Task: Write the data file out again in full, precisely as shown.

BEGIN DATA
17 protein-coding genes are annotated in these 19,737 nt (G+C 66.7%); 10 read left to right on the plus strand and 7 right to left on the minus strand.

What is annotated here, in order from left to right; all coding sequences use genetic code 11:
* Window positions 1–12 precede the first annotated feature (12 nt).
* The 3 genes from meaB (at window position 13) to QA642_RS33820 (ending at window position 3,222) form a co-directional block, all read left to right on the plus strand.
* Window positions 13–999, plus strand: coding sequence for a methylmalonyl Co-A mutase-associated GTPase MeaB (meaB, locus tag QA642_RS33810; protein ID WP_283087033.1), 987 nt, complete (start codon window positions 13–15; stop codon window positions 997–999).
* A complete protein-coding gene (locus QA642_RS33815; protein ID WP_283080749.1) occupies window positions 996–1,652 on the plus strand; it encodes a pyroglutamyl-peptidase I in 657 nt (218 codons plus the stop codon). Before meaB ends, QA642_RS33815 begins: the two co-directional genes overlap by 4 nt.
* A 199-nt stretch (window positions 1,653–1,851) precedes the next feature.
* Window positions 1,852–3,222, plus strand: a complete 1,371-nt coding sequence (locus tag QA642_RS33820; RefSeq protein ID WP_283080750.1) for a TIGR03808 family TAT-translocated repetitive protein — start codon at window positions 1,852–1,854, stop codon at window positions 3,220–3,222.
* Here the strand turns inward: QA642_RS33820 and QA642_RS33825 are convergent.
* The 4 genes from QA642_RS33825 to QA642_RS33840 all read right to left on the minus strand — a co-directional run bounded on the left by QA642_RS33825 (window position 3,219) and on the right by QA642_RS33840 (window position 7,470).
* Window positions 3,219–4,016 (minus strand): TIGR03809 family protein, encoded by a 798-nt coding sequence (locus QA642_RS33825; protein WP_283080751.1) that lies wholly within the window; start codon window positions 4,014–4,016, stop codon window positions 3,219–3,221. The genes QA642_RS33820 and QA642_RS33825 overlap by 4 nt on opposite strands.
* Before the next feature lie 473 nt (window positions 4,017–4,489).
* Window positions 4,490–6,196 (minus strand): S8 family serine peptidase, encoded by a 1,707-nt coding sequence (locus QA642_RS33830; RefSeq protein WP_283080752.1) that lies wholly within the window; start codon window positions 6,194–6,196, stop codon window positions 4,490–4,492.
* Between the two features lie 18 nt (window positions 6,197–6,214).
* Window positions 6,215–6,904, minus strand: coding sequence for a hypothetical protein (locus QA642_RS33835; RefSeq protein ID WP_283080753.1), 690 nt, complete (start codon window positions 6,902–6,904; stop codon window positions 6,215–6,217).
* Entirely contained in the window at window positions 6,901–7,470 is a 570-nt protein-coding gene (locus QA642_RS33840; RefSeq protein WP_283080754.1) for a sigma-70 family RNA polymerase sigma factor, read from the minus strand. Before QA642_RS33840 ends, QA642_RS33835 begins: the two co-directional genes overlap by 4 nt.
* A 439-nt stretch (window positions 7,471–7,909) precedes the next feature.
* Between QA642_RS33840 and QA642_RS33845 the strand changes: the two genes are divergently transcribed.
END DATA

17 protein-coding genes are annotated in these 19,737 nt (G+C 66.7%); 10 read left to right on the plus strand and 7 right to left on the minus strand.

What is annotated here, in order from left to right; all coding sequences use genetic code 11:
* Window positions 1–12 precede the first annotated feature (12 nt).
* The 3 genes from meaB (at window position 13) to QA642_RS33820 (ending at window position 3,222) form a co-directional block, all read left to right on the plus strand.
* Window positions 13–999, plus strand: coding sequence for a methylmalonyl Co-A mutase-associated GTPase MeaB (meaB, locus tag QA642_RS33810; protein ID WP_283087033.1), 987 nt, complete (start codon window positions 13–15; stop codon window positions 997–999).
* A complete protein-coding gene (locus QA642_RS33815; protein ID WP_283080749.1) occupies window positions 996–1,652 on the plus strand; it encodes a pyroglutamyl-peptidase I in 657 nt (218 codons plus the stop codon). Before meaB ends, QA642_RS33815 begins: the two co-directional genes overlap by 4 nt.
* A 199-nt stretch (window positions 1,653–1,851) precedes the next feature.
* Window positions 1,852–3,222, plus strand: a complete 1,371-nt coding sequence (locus tag QA642_RS33820; RefSeq protein ID WP_283080750.1) for a TIGR03808 family TAT-translocated repetitive protein — start codon at window positions 1,852–1,854, stop codon at window positions 3,220–3,222.
* Here the strand turns inward: QA642_RS33820 and QA642_RS33825 are convergent.
* The 4 genes from QA642_RS33825 to QA642_RS33840 all read right to left on the minus strand — a co-directional run bounded on the left by QA642_RS33825 (window position 3,219) and on the right by QA642_RS33840 (window position 7,470).
* Window positions 3,219–4,016 (minus strand): TIGR03809 family protein, encoded by a 798-nt coding sequence (locus QA642_RS33825; protein WP_283080751.1) that lies wholly within the window; start codon window positions 4,014–4,016, stop codon window positions 3,219–3,221. The genes QA642_RS33820 and QA642_RS33825 overlap by 4 nt on opposite strands.
* Before the next feature lie 473 nt (window positions 4,017–4,489).
* Window positions 4,490–6,196 (minus strand): S8 family serine peptidase, encoded by a 1,707-nt coding sequence (locus QA642_RS33830; RefSeq protein WP_283080752.1) that lies wholly within the window; start codon window positions 6,194–6,196, stop codon window positions 4,490–4,492.
* Between the two features lie 18 nt (window positions 6,197–6,214).
* Window positions 6,215–6,904, minus strand: coding sequence for a hypothetical protein (locus QA642_RS33835; RefSeq protein ID WP_283080753.1), 690 nt, complete (start codon window positions 6,902–6,904; stop codon window positions 6,215–6,217).
* Entirely contained in the window at window positions 6,901–7,470 is a 570-nt protein-coding gene (locus QA642_RS33840; RefSeq protein WP_283080754.1) for a sigma-70 family RNA polymerase sigma factor, read from the minus strand. Before QA642_RS33840 ends, QA642_RS33835 begins: the two co-directional genes overlap by 4 nt.
* A 439-nt stretch (window positions 7,471–7,909) precedes the next feature.
* Between QA642_RS33840 and QA642_RS33845 the strand changes: the two genes are divergently transcribed.